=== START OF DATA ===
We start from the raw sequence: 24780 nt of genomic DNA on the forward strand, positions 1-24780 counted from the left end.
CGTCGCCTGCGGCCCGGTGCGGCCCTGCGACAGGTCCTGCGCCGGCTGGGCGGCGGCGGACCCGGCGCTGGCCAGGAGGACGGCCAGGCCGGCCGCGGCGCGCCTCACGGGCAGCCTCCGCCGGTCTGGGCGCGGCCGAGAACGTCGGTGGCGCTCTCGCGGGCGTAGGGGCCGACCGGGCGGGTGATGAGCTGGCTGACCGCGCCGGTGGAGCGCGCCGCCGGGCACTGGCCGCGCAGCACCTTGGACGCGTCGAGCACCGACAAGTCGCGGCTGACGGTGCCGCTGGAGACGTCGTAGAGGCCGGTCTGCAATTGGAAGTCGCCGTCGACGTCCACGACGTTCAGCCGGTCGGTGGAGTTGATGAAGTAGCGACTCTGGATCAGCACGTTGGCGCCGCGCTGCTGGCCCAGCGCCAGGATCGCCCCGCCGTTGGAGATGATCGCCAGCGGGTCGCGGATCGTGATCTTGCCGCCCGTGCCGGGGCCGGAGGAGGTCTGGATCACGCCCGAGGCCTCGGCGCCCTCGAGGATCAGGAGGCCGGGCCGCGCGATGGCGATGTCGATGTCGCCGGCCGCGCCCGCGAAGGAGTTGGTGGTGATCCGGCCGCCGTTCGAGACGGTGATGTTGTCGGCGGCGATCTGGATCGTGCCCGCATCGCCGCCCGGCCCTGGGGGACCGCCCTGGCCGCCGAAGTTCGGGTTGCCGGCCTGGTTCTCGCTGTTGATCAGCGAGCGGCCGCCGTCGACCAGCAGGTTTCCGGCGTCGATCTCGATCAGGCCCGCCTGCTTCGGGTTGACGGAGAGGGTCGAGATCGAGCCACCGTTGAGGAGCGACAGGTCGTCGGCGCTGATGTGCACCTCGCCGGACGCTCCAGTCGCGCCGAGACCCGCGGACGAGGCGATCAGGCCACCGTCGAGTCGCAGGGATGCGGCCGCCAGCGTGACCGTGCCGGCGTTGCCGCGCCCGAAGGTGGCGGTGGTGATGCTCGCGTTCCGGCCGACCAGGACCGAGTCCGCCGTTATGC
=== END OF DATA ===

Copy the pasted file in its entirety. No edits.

We start from the raw sequence: 24780 nt of genomic DNA on the forward strand, positions 1-24780 counted from the left end.
CGTCGCCTGCGGCCCGGTGCGGCCCTGCGACAGGTCCTGCGCCGGCTGGGCGGCGGCGGACCCGGCGCTGGCCAGGAGGACGGCCAGGCCGGCCGCGGCGCGCCTCACGGGCAGCCTCCGCCGGTCTGGGCGCGGCCGAGAACGTCGGTGGCGCTCTCGCGGGCGTAGGGGCCGACCGGGCGGGTGATGAGCTGGCTGACCGCGCCGGTGGAGCGCGCCGCCGGGCACTGGCCGCGCAGCACCTTGGACGCGTCGAGCACCGACAAGTCGCGGCTGACGGTGCCGCTGGAGACGTCGTAGAGGCCGGTCTGCAATTGGAAGTCGCCGTCGACGTCCACGACGTTCAGCCGGTCGGTGGAGTTGATGAAGTAGCGACTCTGGATCAGCACGTTGGCGCCGCGCTGCTGGCCCAGCGCCAGGATCGCCCCGCCGTTGGAGATGATCGCCAGCGGGTCGCGGATCGTGATCTTGCCGCCCGTGCCGGGGCCGGAGGAGGTCTGGATCACGCCCGAGGCCTCGGCGCCCTCGAGGATCAGGAGGCCGGGCCGCGCGATGGCGATGTCGATGTCGCCGGCCGCGCCCGCGAAGGAGTTGGTGGTGATCCGGCCGCCGTTCGAGACGGTGATGTTGTCGGCGGCGATCTGGATCGTGCCCGCATCGCCGCCCGGCCCTGGGGGACCGCCCTGGCCGCCGAAGTTCGGGTTGCCGGCCTGGTTCTCGCTGTTGATCAGCGAGCGGCCGCCGTCGACCAGCAGGTTTCCGGCGTCGATCTCGATCAGGCCCGCCTGCTTCGGGTTGACGGAGAGGGTCGAGATCGAGCCACCGTTGAGGAGCGACAGGTCGTCGGCGCTGATGTGCACCTCGCCGGACGCTCCAGTCGCGCCGAGACCCGCGGACGAGGCGATCAGGCCACCGTCGAGTCGCAGGGATGCGGCCGCCAGCGTGACCGTGCCGGCGTTGCCGCGCCCGAAGGTGGCGGTGGTGATGCTCGCGTTCCGGCCGACCAGGACCGAGTCCGCCGTTATGC